There are two Pac-12 cornerbacks that could be potential targets for the Green Bay Packers in the upcoming draft. Let’s take a look at them.
The California Golden Bears and Stanford Cardinals both held their pro days yesterday. The two PAC-12 teams both have cornerbacks that could be potential fits with the Green Bay Packers as they look to add more talent to that position through the NFL Draft.
Camryn Bynum, CAL
Bynum was a four-year starter and a two-time captain at Cal. He finished his career with 184 tackles, eight tackles for loss, one sack, six interceptions, and 28 pass deflections.
During his time at Cal, he earned multiple all-conference accolades, but he said his biggest honor during his collegiate career was being voted team captain by his teammates.
“It means everything to me,” Bynum said. “To just see how my teammates view me as a player and as a person. Being a captain is the highest honor that I’ve had. I’ve had accolades like first-team this and second-team that, but being a captain is how my teammates view me and that means more than anything.”
At Cal’s Pro Day, Bynum posted a 40-yard time of 4.49, silencing the critics that he’s too slow to stick at cornerback when he reaches the next level.
“I think today went great,” Bynum said. “Most of all I had fun. I’ve been training for three and a half months now…My biggest goal was to show what I can do.”
What Bynum can do is bring a physical presence to a secondary. He’s got good size and he’s a very willing tackler in run support. Bynum’s greatest strength may be his high football IQ. That high football IQ helps him overcome his lack of “elite” athleticism.
A player that Bynum looks up to and tries to model his game after is Richard Sherman.
“He’s a real great technician,” Bynum said. “Not the craziest athletic guy…He’s not a super burner like that. His mental approach to the game and his technique are second to none…We play a similar technique.”
Bynum does have the versatility and skill-set to play out on the boundary, in the slot or even move to safety. That type of versatility will make him an attractive option for the Packers when day three of the drat rolls around.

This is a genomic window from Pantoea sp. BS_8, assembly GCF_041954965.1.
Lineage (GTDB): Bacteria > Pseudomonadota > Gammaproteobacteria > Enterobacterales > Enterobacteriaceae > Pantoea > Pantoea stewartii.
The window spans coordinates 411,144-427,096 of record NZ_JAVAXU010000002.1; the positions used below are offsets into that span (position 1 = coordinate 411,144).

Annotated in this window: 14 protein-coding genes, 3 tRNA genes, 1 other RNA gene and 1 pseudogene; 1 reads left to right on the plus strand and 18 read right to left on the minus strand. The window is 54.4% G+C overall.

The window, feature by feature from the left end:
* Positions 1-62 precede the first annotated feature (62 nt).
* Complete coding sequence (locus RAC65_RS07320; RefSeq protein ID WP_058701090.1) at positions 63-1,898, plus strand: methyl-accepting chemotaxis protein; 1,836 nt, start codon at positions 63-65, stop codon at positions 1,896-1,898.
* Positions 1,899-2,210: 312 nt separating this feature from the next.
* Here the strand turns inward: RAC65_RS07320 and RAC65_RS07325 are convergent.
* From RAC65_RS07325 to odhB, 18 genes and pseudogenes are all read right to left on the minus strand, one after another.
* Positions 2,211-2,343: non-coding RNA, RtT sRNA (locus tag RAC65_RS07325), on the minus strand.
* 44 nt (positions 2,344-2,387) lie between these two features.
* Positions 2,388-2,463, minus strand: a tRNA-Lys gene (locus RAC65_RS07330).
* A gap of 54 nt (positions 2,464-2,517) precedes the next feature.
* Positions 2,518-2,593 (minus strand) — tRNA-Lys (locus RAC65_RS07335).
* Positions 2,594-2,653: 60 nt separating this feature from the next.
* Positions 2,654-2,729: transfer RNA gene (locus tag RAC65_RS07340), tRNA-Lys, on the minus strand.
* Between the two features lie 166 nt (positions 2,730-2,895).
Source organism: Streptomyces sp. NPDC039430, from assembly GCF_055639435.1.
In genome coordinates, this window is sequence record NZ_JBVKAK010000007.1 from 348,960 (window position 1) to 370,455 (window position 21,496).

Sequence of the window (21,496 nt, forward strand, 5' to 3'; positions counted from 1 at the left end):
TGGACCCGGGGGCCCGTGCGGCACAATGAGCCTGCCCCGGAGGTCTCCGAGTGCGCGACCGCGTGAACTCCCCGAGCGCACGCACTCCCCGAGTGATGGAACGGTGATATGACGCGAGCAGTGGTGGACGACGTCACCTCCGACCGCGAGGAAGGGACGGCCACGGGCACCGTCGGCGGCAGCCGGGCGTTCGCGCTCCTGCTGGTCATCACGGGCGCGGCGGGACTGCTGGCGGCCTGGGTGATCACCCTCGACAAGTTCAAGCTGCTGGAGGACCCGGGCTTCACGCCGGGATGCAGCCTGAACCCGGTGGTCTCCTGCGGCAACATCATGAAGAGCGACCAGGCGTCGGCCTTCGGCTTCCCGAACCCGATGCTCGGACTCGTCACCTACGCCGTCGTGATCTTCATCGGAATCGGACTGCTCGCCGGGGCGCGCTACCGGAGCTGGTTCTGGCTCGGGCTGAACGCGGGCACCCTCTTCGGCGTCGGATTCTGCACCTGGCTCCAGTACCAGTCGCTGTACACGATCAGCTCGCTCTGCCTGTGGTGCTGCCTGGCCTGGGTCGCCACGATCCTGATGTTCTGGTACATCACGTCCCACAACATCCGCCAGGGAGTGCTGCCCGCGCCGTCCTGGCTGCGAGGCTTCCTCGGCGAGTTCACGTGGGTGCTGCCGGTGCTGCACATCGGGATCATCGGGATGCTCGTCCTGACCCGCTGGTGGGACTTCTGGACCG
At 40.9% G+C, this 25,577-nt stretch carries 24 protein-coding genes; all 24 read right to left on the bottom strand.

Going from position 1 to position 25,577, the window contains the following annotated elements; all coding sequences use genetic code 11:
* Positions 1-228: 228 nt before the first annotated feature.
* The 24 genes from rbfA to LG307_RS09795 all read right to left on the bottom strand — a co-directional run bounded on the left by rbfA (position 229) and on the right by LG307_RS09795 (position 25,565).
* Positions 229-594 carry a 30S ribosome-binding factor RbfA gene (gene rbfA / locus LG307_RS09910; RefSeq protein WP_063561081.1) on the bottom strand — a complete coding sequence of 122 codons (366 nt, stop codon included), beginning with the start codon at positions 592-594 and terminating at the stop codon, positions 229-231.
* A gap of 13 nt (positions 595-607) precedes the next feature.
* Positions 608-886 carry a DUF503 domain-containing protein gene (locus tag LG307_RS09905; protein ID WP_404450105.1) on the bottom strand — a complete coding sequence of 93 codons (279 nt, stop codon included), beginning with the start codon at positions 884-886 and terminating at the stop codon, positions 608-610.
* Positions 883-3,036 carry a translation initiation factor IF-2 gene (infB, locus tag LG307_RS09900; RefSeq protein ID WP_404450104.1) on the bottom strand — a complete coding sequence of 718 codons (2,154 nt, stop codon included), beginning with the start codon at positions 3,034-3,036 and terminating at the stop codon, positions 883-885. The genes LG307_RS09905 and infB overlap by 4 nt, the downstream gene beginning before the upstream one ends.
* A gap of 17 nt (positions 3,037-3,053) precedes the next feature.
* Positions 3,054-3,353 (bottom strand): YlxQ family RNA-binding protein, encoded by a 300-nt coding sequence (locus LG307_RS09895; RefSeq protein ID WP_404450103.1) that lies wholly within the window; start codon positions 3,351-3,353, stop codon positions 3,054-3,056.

Even if Bynum doesn’t make an impact on defense during his rookie season, there is no doubt that he could turn into a special teams ace on coverage units from day one.
Paulson Adebo, Stanford
It’s all about the ball production with Adebo. The Stanford cornerback finished his two-year career as a Cardinal with eight interceptions and 27 pass deflections.
Adebo has a high football IQ and does a great jump of jumping routes to make plays on the ball. He looks like a wide receiver and has natural ball skills.
“My favorite corner of all-time is Charles Woodson,” Adebo said. “That’s somebody I look at as far as being a complete football player. Somebody that can come up and tackle. Somebody that can make interceptions, that causes fumbles. That’s somebody I look at and try to be that kind of player, as far as being the ultimate playmaker.”
At Stanford’s pro day, Adebo clocked a 40-time of 4.42 and recorded a vertical of 36.5 inches. He put up 18 reps on the bench and had a time of 6.71 in the three-cone and a 4.13 in the short shuttle.
In the position drills, Adebo said that he wanted to show scouts that he can flip his hips and has the agility and lateral quickness to handle man coverage at the next level.
“Just playing lower,” Adebo said. “Getting out of my breaks smoother. Just fine-tuning the small techniques of playing corner…whether it’s flipping my hips and making sure I’m low.”
Adebo is likely to go in the third round or early in the fourth round. As stated earlier in this article, the Packers need to add more talent behind Alexander at the cornerback position, and with Adebo’s ball skills he could be a fine addition to that position group at 1265 Lombardi Avenue.